Earlier this month, Governor Maura Healey’s first budget proposal generated some good news for public higher education — and a lot of hope.
The governor’s budget proposes a four-year tuition and fees freeze at all state universities and allocates funding for the creation of MassReconnect, a program that provides free community college for adults, addressing the critical need for a skilled workforce through affordable higher education. If the state is serious about positioning residents for successful, sustaining careers and meeting the talent needs of employers, however, affordability is just one component of a broader solution that makes college and career success possible for all.
In 2009, The Boston Foundation convened partners at Boston Public Schools, the city of Boston, the local higher education community, and the nonprofit sector to launch Success Boston. The program was our collective response to a call to action from then-Mayor Thomas Menino, after research from Northeastern University and the Boston Private Industry Council found that only about 1 in 3 Boston students who enrolled in college actually earned a degree. A core part of our work has focused on supporting students through transition coaching. A student is paired one-on-one with a coach from a local nonprofit organization; the coach guides the first two years of the student’s transition into postsecondary education, helping them navigate financial aid, academics, work-school balance, career planning, and other issues. For many of us who remember leaning on others while finding our way through college, this would sound sensible. For first-generation college students in an unfamiliar landscape, this was a lifeline.
More than 7,500 Boston students have worked with a Success Boston coach since the initiative began, and new data have validated what we saw to be true: Coaching makes a difference. Boston students from the high school classes of 2015, 2016, and 2017 who had a coach were 21 percent more likely to complete a degree in four years. This holds at both community colleges and four-year universities. It holds true for men and women alike across racial and ethnic groups. Benefits of this program have extended beyond individual students’ success, helping to change culture, processes, and expectations around what student supports should look like for colleges to be truly student ready.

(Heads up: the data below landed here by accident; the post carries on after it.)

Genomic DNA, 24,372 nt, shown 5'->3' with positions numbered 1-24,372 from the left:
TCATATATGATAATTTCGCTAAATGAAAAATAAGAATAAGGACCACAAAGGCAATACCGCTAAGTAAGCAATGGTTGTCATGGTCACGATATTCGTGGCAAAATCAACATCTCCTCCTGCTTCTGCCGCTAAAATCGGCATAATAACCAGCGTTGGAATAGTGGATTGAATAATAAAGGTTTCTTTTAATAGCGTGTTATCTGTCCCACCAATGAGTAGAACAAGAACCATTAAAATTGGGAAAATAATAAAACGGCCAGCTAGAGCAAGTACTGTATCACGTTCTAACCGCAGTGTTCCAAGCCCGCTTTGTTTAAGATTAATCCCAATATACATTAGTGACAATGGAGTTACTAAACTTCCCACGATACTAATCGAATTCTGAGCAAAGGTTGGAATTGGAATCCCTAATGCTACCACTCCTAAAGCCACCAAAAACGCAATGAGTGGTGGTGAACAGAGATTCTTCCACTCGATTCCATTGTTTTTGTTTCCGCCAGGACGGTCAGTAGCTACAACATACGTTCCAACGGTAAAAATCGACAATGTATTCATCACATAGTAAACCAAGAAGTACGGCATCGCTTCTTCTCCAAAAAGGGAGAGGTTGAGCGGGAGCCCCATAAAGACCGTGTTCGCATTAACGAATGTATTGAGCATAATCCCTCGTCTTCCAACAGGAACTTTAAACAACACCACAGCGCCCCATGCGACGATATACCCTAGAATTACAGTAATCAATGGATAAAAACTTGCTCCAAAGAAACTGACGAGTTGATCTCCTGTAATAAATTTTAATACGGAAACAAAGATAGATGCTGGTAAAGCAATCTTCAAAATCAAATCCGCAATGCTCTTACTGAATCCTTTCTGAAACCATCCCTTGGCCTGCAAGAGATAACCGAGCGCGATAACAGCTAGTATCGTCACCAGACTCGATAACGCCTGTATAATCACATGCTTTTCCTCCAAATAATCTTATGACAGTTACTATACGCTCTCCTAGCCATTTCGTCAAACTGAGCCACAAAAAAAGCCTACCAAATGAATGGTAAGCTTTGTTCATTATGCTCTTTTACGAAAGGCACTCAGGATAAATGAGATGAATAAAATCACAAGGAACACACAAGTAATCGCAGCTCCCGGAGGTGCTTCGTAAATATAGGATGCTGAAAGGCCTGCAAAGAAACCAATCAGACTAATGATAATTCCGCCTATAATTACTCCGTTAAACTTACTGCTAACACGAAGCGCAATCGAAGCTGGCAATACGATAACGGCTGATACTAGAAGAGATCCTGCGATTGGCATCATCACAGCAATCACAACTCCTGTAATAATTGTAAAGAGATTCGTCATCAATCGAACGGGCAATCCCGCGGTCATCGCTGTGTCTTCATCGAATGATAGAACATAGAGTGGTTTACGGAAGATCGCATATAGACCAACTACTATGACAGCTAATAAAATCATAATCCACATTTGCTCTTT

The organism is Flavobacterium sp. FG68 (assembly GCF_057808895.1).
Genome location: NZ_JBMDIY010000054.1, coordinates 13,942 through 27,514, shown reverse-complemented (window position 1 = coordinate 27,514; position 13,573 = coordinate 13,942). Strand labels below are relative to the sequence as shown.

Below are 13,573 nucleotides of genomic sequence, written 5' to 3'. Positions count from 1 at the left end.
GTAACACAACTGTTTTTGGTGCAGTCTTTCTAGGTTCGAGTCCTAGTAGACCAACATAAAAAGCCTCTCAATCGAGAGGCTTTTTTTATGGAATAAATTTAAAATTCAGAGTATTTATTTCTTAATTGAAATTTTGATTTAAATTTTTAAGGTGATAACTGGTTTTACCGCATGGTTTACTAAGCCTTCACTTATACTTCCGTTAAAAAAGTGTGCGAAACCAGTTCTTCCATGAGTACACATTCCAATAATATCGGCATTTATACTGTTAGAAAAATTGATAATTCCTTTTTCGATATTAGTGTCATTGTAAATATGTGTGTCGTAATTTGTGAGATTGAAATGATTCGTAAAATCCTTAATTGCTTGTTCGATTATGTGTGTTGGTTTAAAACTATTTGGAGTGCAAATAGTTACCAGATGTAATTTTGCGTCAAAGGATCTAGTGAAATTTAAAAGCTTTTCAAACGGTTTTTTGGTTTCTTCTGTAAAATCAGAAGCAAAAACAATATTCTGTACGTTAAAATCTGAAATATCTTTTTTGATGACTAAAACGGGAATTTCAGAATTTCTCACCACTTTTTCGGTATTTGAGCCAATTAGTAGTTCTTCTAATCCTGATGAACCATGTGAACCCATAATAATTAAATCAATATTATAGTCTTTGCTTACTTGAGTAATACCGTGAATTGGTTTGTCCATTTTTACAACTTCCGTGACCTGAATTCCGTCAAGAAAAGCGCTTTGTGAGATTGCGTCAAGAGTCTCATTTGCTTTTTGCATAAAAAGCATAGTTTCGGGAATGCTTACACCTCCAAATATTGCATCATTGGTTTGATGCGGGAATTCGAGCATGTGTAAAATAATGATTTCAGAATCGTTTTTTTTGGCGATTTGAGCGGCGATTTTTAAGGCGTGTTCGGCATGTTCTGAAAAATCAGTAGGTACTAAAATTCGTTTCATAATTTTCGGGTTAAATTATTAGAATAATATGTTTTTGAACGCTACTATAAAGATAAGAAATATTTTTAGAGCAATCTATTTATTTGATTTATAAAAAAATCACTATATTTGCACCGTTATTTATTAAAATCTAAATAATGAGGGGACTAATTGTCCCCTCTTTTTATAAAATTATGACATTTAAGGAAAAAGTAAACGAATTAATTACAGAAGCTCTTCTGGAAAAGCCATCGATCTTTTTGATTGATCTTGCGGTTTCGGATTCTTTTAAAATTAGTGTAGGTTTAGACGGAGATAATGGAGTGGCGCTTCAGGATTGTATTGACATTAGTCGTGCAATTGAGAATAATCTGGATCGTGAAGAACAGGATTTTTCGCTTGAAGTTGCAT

Even as we celebrate the efficacy of coaching as a key lever in student success, we know the issues run much deeper. The disinvestment in public higher education has shown itself in stalled progress. Boston’s postsecondary completion rate increased steadily from 35 percent for the BPS class of 2000 to nearly 54 percent for the BPS class of 2012, but it has stalled at roughly 52 percent since then. We also see persistent gaps by gender and by race. The COVID-19 pandemic and the social and economic fallout in communities of color and communities of poverty no doubt have also added to a troubling decline in the postsecondary enrollment rate — the percentage of students who make the transition from high school to higher education. Just 53 percent of BPS graduates in 2021 started in postsecondary programs in the year after graduation, down from a high of 70 percent in 2017.
Beyond rising tuition, fragmented and insufficient financial aid, and basic needs insecurity, students also encountered barriers in cumbersome or unclear requirements for course taking or transferring, and inequitable access to internships, among others. A deeper understanding of our students and their communities, and a commitment to remove financial and systemic barriers to learning will be necessary to ensure more students succeed in higher education.
We have good reasons to hope. We are encouraged by deep alignment between the state and the city of Boston on the need to dismantle financial barriers to student success. Boston recently announced an expansion of its Tuition-Free Community College Plan, which now covers the costs of attendance and provides stipends for books and transportation to many more Boston residents, including undocumented students and older adults. Coupled with Healey’s proposals to stabilize tuition and fees, increase financial aid, strengthen advising and support through the SUCCESS program, and launch MassReconnect for adults, this collective action sends a powerful signal that postsecondary education is a viable path to social and economic mobility for everyone.
This convergence of higher education investment is good for students and families, eases the workforce crisis for employers, and sets a vibrant economic course for Boston and the Commonwealth. Like transition coaching, they are critical pieces in a larger systems-change process that recognizes the many paths to postsecondary success and the complex obstacles that students face.
M. Lee Pelton is the president and CEO of the Boston Foundation. Pam Eddinger is the president of Bunker Hill Community College.